Surprise pussy willow

Growing up, an elderly lady lived next door. She couldn’t take care of her gardens very well, so things ran a bit wild. At the very back of her yard at the end of one of the overgrown flowerbeds was a huge pussy willow bush.

I loved that bush and its unique fuzzy flowers. And I’ve always wanted a pussy willow of my own.

This year I think I might have one.

What looks like a pussy willow is growing in the creek alongside the driveway.

Pussy willow

Pussy willow

Pussy willow

The flowers–can I call these fuzzy things flowers?–are perhaps a bit sparser than the pussy willow of my memories, but other than that they look the same.

Anyone know if I can transplant this from the creek? I’d like to put it in one of the flowerbeds that are closer to the house.

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8 thoughts on “Surprise pussy willow

  1. Definitely pussy willow. Those fuzzy things will eventually go to seed and look ‘flowery’. Pussy willow is usually incredibly easy to transplant. You can actually just cut a 12-inch ‘branch’ off and plant that. They root pretty easily. To transplant the one you have, you need to dig a very large hole around the established plant as they have extensive root systems. And don’t plant near a house, as the roots can get into plumbing and sewer lines etc. A big prune every year will increase growth.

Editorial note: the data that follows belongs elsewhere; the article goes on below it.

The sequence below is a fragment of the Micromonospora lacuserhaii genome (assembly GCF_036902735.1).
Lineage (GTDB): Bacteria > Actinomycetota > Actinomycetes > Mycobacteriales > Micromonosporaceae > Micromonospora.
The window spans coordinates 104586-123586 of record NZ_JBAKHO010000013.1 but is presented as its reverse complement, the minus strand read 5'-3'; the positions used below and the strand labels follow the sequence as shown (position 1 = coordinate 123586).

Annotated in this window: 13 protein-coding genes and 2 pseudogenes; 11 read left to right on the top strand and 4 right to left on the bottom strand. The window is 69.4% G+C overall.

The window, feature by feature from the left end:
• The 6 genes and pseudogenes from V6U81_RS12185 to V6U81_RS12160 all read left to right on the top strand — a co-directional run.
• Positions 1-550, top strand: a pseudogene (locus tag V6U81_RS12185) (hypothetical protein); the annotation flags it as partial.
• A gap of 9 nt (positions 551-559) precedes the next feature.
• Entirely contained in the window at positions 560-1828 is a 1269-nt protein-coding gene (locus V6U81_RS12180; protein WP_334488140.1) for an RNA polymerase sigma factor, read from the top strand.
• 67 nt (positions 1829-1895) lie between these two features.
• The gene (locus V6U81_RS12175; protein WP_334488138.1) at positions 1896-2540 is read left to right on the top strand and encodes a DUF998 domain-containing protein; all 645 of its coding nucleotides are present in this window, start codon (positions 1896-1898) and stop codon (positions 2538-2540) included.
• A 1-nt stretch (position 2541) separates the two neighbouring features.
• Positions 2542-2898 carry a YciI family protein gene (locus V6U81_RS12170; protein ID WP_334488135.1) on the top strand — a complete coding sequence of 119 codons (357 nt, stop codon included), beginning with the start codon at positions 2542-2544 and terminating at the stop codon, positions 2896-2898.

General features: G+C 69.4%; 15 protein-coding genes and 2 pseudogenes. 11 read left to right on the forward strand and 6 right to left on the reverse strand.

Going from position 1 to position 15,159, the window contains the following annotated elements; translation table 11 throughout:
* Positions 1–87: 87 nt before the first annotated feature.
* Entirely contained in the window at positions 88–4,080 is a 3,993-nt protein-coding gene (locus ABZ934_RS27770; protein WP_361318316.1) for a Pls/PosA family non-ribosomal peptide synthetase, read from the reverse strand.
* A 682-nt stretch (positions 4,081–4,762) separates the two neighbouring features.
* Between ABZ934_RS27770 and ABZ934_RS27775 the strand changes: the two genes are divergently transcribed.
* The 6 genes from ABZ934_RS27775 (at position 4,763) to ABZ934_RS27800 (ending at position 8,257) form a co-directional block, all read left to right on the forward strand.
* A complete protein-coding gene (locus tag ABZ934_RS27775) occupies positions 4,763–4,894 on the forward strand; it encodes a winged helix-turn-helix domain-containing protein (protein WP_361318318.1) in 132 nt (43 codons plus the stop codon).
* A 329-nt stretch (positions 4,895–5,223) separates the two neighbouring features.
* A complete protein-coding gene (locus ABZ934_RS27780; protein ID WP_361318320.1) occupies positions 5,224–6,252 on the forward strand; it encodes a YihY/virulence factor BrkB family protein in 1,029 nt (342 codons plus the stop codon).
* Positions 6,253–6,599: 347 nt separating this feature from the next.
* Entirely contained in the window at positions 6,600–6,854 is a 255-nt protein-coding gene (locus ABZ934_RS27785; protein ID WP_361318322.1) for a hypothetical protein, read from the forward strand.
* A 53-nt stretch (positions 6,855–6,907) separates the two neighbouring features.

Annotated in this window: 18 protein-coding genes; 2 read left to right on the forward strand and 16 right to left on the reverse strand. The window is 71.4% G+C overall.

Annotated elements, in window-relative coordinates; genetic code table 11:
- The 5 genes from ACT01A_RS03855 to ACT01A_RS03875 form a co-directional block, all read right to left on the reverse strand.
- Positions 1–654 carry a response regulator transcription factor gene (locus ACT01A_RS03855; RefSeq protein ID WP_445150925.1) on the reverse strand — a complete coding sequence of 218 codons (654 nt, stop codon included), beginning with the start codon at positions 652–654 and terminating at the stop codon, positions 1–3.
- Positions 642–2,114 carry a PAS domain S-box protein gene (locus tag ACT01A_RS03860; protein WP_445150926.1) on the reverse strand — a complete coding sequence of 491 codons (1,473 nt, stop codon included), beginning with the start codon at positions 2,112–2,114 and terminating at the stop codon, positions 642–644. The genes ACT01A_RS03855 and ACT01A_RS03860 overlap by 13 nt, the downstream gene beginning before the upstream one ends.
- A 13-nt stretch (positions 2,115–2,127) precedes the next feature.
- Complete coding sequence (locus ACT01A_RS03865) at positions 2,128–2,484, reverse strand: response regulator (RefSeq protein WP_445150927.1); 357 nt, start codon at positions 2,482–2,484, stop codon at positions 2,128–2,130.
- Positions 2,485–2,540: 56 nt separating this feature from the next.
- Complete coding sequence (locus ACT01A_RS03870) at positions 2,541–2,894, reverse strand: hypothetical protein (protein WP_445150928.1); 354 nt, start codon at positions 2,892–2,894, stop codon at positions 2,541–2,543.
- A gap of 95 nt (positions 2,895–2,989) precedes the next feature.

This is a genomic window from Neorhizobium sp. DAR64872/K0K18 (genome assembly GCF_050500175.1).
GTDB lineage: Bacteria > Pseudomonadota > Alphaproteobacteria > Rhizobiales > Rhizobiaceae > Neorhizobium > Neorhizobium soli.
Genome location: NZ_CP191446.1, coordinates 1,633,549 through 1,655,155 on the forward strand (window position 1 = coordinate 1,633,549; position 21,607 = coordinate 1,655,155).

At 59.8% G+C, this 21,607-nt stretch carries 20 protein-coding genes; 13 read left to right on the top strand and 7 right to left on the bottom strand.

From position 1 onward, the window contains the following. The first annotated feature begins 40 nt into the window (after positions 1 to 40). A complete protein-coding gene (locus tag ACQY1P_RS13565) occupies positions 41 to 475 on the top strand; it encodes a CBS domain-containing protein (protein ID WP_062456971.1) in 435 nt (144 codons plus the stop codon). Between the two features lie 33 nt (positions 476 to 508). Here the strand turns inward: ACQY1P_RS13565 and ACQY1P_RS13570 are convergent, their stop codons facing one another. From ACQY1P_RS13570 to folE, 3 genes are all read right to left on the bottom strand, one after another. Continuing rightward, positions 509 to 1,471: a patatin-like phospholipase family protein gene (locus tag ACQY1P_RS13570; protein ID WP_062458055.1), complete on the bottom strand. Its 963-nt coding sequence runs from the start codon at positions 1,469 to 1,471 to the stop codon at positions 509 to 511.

• sorry – not every year. Every couple of years you can prune back to 6inches….this gives longer branches with bigger catkins.

      • Thanks, Meghan. I’ve had pussy willow stalks that have rooted in water before, but I’ve never had success with them surviving after I plant them. I’m hoping I can hold onto this one.

        Are catkins the proper name for the flowers?

  2. I’ve seen them of course, but never had a pussy willow of my own. It makes sense what Meghan said, that they have an extensive root system if they are from the same willow family as weeping willows.

    It’s very very pretty! Good luck relocating it!

  3. They are called catkins, and they are “boy flowers”. Well actually they are buds, and when the stamens and pollen start to stick out, then they have actually flowered. My Mum put a long twig in a milk jug in our back yard. The milk jug was full of water and it froze over the winter, then in spring it had grown roots even though it was outside! We planted it and it grew into a HUGE willow tree, like three stories tall.

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